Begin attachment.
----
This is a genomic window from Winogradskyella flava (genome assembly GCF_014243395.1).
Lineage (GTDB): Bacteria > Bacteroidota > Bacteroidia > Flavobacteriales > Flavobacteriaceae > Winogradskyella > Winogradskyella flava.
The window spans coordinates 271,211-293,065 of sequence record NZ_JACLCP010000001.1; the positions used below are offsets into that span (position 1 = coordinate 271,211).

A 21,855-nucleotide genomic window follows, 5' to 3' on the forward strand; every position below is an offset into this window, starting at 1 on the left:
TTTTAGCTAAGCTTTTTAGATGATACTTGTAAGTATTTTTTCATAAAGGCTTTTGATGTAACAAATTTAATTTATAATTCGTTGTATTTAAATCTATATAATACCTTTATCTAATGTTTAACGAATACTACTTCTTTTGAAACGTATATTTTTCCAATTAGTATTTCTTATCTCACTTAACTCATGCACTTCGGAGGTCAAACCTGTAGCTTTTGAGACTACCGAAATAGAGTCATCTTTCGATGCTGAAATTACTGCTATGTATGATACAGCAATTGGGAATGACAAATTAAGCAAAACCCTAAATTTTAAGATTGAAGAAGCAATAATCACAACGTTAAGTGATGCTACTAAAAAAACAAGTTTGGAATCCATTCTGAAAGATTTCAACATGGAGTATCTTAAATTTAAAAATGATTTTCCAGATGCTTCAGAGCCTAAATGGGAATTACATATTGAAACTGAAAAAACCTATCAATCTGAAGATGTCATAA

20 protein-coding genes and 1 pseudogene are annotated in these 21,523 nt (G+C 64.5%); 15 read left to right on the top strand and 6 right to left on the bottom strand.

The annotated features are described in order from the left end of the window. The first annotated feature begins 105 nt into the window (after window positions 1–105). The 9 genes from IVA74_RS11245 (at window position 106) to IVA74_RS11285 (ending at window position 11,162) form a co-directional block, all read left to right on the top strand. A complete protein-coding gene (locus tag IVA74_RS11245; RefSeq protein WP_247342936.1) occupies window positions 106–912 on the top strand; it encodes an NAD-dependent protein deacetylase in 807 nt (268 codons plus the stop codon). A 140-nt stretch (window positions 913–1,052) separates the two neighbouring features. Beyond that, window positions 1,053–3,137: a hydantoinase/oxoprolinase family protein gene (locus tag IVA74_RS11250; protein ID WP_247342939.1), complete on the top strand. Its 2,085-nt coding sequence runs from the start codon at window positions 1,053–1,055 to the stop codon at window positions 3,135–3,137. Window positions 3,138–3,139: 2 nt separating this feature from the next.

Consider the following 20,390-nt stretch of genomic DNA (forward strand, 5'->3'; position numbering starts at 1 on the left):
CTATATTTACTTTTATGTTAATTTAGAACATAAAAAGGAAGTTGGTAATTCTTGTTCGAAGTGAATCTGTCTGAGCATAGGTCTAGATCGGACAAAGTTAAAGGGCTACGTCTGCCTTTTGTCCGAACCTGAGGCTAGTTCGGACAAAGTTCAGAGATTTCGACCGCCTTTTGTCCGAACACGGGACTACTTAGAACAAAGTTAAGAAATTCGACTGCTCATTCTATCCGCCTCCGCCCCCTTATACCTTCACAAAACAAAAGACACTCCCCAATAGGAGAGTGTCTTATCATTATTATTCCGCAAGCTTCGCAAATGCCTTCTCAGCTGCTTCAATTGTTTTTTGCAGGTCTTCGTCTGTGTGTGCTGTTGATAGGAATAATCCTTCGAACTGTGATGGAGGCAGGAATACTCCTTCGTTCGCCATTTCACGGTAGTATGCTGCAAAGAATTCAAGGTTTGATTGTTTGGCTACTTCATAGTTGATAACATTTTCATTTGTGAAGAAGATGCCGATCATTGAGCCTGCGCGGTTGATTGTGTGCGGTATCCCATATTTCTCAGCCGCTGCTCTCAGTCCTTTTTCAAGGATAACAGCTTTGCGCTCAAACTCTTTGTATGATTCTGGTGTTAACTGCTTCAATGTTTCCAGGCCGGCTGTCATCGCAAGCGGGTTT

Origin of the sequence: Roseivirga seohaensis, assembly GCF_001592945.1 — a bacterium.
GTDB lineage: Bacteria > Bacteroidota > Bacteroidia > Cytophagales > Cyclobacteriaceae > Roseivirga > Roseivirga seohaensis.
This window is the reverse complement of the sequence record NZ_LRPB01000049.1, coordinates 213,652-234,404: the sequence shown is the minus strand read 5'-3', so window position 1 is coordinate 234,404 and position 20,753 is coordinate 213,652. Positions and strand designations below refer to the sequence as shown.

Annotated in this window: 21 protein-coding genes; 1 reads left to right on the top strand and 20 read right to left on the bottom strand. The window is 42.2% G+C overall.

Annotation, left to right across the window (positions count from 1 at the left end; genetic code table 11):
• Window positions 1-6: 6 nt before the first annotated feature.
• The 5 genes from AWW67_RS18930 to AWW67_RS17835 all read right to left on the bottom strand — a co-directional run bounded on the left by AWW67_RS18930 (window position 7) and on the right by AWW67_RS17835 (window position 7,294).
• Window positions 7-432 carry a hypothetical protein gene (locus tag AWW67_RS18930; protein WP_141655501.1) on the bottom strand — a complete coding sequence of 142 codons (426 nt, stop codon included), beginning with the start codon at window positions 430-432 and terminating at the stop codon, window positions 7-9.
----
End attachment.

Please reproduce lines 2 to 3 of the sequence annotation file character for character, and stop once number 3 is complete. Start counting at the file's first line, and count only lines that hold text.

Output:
Lineage (GTDB): Bacteria > Bacteroidota > Bacteroidia > Flavobacteriales > Flavobacteriaceae > Winogradskyella > Winogradskyella flava.
The window spans coordinates 271,211-293,065 of sequence record NZ_JACLCP010000001.1; the positions used below are offsets into that span (position 1 = coordinate 271,211).